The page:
INFLECTION POINT: Here's Morgan Stanley's Presentation On How The US Economy Will Take Off In 2013

morgan stanley inflection point

Photo: Morgan Stanley

Optimism for the U.S. economy has been coming back in a big way as the surprisingly positive data flows in.Yesterday, Morgan Stanley’s Vincent Reinhart published a big report titled “US Economics: An Inflection Point Ahead.”

“The severe financial crisis of 2008-09 necessitated significant downward adjustments by the private sector to the levels of aggregate demand and efficient supply,” he wrote. “As the event recedes further into history, however, the drag on growth from these ongoing level adjustments plays out.”

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Reinhart expects to the economy to accelerate in a major way within the next few months.

“In the Morgan Stanley forecast for the US, the trajectory of economic activity marks an inflection point midway through 2013,” he wrote. “Economic activity is currently held down by fiscal consolidation. However, the expansion of real GDP steps up to around 2-3/4 per cent in the second half of this year and beyond.”

In a 22-slide presentation accompanying the report, Morgan Stanley’s U.S. economics team points to an array of bright spots including the rebounding housing market, the resilient consumer, and the improving labour market.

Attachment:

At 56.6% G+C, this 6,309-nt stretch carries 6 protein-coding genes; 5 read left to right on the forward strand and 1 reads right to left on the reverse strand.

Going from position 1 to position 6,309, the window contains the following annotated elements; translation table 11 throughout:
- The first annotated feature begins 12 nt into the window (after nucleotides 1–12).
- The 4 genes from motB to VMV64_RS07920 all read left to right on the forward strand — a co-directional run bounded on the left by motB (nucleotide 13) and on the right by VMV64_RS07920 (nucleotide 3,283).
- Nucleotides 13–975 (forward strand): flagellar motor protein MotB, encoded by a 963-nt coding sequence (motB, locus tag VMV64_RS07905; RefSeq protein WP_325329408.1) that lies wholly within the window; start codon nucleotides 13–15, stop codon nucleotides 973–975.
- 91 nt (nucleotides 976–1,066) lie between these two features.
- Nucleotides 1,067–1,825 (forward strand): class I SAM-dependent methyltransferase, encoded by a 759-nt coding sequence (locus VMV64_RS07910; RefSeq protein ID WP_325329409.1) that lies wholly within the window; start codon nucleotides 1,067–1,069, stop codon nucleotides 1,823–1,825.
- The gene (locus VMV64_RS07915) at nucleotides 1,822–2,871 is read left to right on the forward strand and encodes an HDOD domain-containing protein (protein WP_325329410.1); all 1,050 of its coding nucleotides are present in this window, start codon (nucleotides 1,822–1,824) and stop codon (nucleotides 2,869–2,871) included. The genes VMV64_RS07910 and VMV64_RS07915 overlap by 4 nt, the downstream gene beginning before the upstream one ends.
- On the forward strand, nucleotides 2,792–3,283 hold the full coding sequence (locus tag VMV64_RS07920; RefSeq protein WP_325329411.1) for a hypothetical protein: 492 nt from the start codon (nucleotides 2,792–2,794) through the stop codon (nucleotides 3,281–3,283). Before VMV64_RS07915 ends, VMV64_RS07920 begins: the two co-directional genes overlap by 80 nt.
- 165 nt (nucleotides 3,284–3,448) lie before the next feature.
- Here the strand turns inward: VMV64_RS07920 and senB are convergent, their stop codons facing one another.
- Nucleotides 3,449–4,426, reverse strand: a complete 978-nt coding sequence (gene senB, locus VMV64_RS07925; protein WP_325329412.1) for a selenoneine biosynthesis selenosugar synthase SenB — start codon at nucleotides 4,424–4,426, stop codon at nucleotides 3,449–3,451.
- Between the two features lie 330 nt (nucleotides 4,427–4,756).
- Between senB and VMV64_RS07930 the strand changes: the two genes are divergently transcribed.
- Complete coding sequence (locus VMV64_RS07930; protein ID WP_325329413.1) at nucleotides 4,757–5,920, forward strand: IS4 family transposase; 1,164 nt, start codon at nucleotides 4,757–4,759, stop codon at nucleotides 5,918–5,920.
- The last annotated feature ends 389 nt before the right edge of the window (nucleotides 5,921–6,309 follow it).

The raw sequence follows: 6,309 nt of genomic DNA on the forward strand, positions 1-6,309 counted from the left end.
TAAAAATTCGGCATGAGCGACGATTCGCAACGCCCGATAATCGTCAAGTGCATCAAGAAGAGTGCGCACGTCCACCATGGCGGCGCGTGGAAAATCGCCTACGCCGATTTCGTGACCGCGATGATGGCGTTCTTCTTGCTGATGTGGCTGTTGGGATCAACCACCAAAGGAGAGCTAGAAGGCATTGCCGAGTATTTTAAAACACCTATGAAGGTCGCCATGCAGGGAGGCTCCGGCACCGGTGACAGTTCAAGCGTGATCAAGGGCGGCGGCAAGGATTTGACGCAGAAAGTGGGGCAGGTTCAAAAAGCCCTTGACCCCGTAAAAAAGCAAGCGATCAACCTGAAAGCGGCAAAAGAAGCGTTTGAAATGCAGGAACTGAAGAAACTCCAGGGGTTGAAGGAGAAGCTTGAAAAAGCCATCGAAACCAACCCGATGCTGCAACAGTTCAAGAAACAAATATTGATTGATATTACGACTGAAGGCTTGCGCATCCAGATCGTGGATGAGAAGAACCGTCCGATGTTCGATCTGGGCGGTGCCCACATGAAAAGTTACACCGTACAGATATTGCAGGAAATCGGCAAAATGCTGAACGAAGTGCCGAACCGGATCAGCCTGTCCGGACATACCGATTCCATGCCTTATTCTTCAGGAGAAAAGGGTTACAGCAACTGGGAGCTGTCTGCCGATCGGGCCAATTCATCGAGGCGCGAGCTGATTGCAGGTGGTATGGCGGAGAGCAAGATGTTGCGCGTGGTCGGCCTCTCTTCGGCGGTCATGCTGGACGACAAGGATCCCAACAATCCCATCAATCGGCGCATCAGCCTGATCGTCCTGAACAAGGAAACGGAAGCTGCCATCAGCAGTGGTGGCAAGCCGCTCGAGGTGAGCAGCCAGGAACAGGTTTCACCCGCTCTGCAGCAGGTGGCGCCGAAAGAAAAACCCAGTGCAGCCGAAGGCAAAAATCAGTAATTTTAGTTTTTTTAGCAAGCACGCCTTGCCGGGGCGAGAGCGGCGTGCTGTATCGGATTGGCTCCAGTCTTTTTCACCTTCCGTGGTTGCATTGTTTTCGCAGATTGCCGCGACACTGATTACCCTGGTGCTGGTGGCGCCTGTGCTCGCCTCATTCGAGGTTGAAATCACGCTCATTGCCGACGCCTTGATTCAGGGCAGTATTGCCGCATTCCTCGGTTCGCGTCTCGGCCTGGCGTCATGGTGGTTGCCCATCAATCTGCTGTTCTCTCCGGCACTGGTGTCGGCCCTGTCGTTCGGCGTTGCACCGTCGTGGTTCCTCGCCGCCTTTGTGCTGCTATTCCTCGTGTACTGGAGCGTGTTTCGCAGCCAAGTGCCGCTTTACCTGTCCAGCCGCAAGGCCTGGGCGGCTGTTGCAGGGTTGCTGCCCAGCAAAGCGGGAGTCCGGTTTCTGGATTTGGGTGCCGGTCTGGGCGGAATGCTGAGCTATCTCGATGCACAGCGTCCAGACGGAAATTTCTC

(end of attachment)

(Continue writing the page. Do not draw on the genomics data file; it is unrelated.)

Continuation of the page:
They also point to major issues that will continue to hinder growth.  However, the overall message is an extremely positive one.

NOTE: Thanks to Morgan Stanley for allowing us to feature Mr. Reinhart’s presentation.

The private sector is helping pull the economy out of the slow post-crisis environment.

After the crisis, banks and households deleveraged, which was a huge drag on growth.

Housing is now a much smaller part of the economy, but it's improving quickly.

Household wealth is climbing and consumer sentiment is improving.

Business investment continues to be low.

And the government has been tightening.

Trade is now a positive for GDP.

The unemployment rate is high, but it continues to come down.

Inflation is tame.

The Federal Reserve frequently revises down its overly optimistic forecasts.

It's clear that the Fed will maintain loose monetary policy for a while.

The Fed's quantitative easing programs have bloated its balance sheet.

Morgan Stanley admittedly was overly concerned about inflation and unemployment.

Morgan Stanley's current forecasts could be proven incorrect depending on the size of government cuts and business investment among other things.

Debt in the developed markets continue to be very high.

Asians have been saving and investing less.

Productivity growth continues to be low.

Actual inflation has been much more volatile than inflation expectations.

Corporate profits are sky-high while wages have been trending down.

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